JULIE BISHOP: Ofcourse, I think women have come a very long way, and International Women's Dayis an opportunity to celebrate the achievements of women, but of course we havea long way to go before we can confidently say that women have opportunitiesequal to men in order to fulfill their potential.

JOURNALIST: In terms of again marginalisationand anger, ISIS. Australia has had to deal with this for a long time, but justthis month a cell was busted in Malaysia and Sabah that is funneling ISISfighters into the Southern Philippines. How do you see this?

JULIE BISHOP: Weare deeply concerned about ISIS and other terrorist organisations that carryout such violent attacks on civilians and innocent people. We are working in a coalition with others inIraq and Syria to crush ISIS at its source but we are also concerned aboutAustralian citizens and others from our region who have gone in order to fightwith this barbaric terrorist organisation. And as the Iraqi Security Forces, for example, have more success indriving ISIS out of Iraq, then they [foreign fighters] will, if they survive,return home. Now, this is where we are working very closely with Indonesia,Malaysia and the Philippines in particular, to ensure that we shareinformation, intelligence, law enforcement and security and defence, and borderprotection. We are all working closelytogether and that is a topic of discussion while I am in the Philippines.

JOURNALIST: Fantastic. You are meetingPresident Duterte tomorrow in Davao.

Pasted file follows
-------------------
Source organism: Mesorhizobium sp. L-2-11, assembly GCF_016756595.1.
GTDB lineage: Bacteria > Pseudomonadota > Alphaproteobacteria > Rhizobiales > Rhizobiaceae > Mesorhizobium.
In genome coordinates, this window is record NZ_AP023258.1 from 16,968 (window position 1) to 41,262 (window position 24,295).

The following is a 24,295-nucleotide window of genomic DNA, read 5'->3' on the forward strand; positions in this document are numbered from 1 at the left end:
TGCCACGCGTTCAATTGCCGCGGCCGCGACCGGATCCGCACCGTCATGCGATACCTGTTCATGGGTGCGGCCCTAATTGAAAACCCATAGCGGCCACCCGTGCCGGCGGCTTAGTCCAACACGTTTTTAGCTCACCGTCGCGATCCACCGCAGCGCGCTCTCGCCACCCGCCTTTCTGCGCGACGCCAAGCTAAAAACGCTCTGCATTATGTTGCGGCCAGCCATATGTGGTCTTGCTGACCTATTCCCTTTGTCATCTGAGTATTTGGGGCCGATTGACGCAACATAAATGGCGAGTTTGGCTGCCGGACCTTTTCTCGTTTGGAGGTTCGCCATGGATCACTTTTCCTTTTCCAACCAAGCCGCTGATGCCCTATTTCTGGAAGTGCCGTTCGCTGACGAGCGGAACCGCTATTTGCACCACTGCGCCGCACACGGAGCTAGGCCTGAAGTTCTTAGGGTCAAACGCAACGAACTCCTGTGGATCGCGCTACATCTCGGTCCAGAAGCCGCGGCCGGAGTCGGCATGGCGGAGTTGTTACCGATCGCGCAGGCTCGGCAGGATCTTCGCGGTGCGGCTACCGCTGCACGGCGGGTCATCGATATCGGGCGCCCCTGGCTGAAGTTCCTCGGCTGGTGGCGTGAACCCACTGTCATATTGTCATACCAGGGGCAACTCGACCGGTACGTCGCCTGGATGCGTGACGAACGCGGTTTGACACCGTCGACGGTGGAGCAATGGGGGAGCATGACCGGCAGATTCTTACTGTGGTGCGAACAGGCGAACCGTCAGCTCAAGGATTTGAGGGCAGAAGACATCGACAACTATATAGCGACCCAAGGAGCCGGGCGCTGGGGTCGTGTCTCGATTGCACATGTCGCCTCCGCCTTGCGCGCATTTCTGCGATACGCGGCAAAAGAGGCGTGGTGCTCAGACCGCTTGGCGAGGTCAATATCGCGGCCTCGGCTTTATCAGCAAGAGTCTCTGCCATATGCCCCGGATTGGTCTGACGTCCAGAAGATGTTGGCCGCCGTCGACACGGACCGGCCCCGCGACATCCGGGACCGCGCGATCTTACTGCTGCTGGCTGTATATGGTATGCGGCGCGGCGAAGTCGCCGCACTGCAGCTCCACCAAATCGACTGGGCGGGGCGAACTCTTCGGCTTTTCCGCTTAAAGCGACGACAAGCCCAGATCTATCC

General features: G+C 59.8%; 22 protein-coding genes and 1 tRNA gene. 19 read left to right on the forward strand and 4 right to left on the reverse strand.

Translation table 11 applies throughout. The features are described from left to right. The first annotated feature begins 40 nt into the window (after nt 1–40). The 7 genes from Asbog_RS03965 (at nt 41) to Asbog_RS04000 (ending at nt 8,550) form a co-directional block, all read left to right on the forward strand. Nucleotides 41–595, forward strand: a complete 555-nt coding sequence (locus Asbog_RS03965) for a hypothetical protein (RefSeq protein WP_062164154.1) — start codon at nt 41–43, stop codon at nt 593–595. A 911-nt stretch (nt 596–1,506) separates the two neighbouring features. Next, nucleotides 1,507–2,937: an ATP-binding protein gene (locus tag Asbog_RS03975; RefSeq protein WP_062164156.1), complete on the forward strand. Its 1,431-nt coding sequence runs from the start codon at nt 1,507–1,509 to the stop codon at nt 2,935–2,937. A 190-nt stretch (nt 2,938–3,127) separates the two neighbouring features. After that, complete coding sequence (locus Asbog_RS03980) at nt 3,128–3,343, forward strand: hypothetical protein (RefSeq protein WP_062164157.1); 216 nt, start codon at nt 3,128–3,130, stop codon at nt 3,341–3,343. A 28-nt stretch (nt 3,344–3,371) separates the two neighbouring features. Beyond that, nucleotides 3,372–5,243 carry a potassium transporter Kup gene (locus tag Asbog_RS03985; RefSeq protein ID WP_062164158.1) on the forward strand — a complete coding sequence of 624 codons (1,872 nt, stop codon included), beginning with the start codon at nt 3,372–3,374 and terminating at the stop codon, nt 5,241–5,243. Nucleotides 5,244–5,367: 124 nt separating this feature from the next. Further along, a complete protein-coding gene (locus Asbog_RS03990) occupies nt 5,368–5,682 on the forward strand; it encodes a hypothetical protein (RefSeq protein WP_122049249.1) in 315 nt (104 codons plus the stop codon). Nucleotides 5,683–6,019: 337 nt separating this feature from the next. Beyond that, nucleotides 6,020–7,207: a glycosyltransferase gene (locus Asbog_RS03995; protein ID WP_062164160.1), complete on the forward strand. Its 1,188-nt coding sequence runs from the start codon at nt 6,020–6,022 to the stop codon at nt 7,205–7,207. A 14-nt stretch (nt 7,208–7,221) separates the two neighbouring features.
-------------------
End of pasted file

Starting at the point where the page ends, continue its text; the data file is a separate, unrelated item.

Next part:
JULIE BISHOP: Yes,that is right.

JOURNALIST: The Guardian actually headlinedthis issue as 'the Davao Death Squad'. There have been a lot of accusations made against the Philippines interms of violations of human rights, extrajudicial killings. How do you deal with this charming man in hishometown? Will this be a topic of discussion?

JULIE BISHOP: Heis the President of your country, and I will pay my respect to him – in hishometown, it turns out. I am going to bein Mindanao in any event as we have a number of programs that we are workingwith the Philippine government on – particularly in education and the peaceprocess. Also, I will be announcing somefunding so that we can continue to work in partnership with the Philippines inthese areas, but also I have the opportunity to discuss a range of issues withPresident Duterte, and I am looking forward to it.

JOURNALIST: How do you see the way forwardfor the world?

JULIE BISHOP: In2017, we are in very uncertain times and I think that would be the case for theforeseeable future. With everychallenge, there is an opportunity and so, ever the optimist, I hope thatthroughout this year and beyond we will be able to continue to forge deep andlasting friendships and relationships – on economic matters, on strategicmatters and in relation to Australia and Philippines. This is an important year for us. We will be supporting the Philippines as itchairs ASEAN and as a Comprehensive Partner of the Philippines. I look forwardto deepening this already strong relationship.

JOURNALIST: Actually, can I go back and talkabout the US. You did not really mentionChina. With the rising China, greaterattention with more Chinese investors coming to the Philippines. Is China ready for this? Can China take that leadership?

JULIE BISHOP: Chinais our largest trading partner and we have a comprehensive strategicpartnership with China which I think reflects the breadth and diversity of ourrelationship with China. Of course, itis a rising economic power. It will alsobe a rising military and strategic power, but of course, we must all encourageChina to be a responsible regional and global player and ensure that it alsoembraces the international rules-based order that has served our countries sowell.

JOURNALIST: Thank you so much. We have been speaking with Australia'sForeign Minister Julie Bishop on Rappler Talk. Follow her, she is on Twitter, if you have any questions. I am Maria Ressa. Thank you for joining us.